Sunday, April 20, 2014

Warbler Guy, do female warblers sing? Singing warbler females are common?

Nice question, Jeremiah....Answer: Among the 114 New World wood-warbler species,
I've read at least two sing: Yellow and American Redstart, according to Kimball Garrett's and Jon Dunn's "Warbler Field Guide" (Houghton Mifflin, 1997).

(Yellow Warbler above is a male; below is a female Yellow Warbler. Both sing.)

This guide is excellent and an essential companion for warbler enthusiasts.

Since its publishing date in 1997, it's possible more female wood-warbler species have been detected, though I've not read about any new discoveries.

Thursday, April 10, 2014

Warbler Guy, are Myrtle and Audubon Yellow-rumped Warbler their own species? Or subspecies?

Fine question, Jerry (in Chicago).

As brief background, in 2011 the American Ornithologists' Union (AOU) voted down a measure that would have split Yellow-Rumped Warbler into two, three or four species*.

Many of you already know the Yellow-rumped Warbler currently occurs as four subspecies (according to many researchers): the “Myrtle” group (coronata), and the “Audubon’s” group (auduboni), “Black-fronted” (nigrifrons), and “Goldman’s” (goldmani)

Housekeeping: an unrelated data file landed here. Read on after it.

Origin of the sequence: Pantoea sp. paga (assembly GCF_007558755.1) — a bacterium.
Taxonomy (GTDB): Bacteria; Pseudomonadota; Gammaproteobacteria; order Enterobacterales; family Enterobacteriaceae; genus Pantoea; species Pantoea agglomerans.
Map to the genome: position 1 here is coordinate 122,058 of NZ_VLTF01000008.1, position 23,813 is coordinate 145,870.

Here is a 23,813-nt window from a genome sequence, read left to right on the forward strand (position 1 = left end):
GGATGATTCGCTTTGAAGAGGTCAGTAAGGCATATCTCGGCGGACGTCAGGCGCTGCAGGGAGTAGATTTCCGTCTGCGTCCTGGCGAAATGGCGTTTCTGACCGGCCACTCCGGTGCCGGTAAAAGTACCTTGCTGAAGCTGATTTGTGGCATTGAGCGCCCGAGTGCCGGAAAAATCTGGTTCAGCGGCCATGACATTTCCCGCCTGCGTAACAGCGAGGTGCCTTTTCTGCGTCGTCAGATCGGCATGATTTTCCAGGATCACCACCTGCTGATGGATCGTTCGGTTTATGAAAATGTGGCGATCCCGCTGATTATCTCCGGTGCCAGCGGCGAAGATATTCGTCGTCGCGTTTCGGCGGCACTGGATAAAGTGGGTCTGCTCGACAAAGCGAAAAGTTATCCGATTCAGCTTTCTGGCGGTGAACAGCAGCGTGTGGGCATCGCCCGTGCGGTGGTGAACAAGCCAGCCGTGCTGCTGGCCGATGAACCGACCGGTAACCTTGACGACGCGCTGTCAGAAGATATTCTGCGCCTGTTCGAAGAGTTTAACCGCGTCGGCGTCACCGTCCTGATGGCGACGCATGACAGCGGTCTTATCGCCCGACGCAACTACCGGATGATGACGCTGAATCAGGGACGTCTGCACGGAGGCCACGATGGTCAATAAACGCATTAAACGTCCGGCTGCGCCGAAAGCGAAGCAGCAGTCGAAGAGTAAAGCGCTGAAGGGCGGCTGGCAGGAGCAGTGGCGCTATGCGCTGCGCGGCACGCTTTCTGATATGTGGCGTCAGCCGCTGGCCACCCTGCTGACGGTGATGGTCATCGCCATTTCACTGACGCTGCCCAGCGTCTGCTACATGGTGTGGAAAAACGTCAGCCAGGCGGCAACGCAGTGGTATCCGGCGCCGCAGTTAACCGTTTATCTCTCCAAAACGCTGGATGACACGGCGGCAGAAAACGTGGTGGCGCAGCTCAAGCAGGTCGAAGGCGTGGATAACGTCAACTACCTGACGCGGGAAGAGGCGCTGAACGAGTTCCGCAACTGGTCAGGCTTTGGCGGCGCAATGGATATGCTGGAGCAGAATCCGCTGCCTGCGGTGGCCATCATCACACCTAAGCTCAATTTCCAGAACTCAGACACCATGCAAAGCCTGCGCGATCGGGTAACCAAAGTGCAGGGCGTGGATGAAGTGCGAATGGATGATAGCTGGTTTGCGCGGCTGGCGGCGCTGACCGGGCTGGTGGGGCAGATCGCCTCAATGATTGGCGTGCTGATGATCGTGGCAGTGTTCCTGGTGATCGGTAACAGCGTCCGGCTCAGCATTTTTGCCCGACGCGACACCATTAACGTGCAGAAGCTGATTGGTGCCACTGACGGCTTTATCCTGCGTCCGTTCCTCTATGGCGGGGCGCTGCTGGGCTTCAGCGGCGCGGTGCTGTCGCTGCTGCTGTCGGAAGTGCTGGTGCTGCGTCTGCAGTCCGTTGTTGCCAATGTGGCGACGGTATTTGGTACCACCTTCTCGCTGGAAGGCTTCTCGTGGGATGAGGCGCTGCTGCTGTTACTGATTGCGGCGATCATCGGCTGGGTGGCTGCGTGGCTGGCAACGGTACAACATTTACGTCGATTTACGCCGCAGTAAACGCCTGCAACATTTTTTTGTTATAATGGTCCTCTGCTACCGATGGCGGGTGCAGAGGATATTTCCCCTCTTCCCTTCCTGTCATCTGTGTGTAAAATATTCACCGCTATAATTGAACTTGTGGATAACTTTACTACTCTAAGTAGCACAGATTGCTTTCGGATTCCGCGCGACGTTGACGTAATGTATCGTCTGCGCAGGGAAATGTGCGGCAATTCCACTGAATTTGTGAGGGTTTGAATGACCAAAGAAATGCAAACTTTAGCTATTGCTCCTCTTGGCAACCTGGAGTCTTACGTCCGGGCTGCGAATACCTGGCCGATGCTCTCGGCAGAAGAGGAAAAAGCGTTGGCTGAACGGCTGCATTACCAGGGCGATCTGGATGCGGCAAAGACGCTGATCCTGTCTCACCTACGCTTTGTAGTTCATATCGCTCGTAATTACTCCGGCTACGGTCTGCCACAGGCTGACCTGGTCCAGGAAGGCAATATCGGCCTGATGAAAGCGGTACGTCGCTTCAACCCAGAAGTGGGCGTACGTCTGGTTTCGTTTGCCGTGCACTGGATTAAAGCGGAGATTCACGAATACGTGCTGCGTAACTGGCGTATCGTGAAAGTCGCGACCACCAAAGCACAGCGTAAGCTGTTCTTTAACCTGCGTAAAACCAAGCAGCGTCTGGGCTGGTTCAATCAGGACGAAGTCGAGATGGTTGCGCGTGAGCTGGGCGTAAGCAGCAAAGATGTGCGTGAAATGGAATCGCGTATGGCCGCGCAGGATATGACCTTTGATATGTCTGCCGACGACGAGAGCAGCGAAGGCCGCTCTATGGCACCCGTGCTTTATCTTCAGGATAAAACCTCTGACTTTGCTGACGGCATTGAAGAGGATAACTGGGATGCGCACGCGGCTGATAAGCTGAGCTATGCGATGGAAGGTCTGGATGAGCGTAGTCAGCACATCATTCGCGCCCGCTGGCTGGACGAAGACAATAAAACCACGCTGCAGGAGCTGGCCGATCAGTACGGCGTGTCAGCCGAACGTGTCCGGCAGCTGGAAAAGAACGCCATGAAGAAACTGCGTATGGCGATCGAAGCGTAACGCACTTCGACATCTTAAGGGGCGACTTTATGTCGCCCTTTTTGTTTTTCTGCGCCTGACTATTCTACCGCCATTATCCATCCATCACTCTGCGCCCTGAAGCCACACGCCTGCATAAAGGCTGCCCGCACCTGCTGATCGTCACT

The taxonomy of these Yellow-rumped Warbler subspecies was under consideration in 2011 for change by an AOU committee and, currently, is not under consideration for a status change by this committee (according to my "sources").

(NOTE  #1: In the N.A. Birds Online account for this species, the following additional subspecies is described in the "Myrtle group (below photo)":  Yellow-rumped Warbler subspecies: D. c. hooveri (McGregor, 1899). This subspecies breeds in central and s.-central Alaska, se. Alaska, Yukon Territory, Mackenzie, and nw. British Columbia; intergrades with auduboni known from Stikine River, AK (Gibson and Kessel 1997). Like nominate coronata, slightly larger, with longer wing (minimum wing length 73.5 mm in females, 75.5 mm in first-year.

(Audubon's Yellow-rumped subspecies appears in photo, below.)

males, and 78.0 mm in adult males); more streaked below (Alternate-plumaged males) or paler brown (females). Characters broadly clinal where range meets that of nominate coronata; for this reason, hooveri not recognized by Hubbard (1970). More recently, hooverimaintained as valid (Godfrey 1986Gibson and Kessel 1997, R. Dickerman and P. Unitt pers. comment.

NOTE #2: The IOC splits two subspecies in this group and recognizes Audubon's and Myrtle as two species).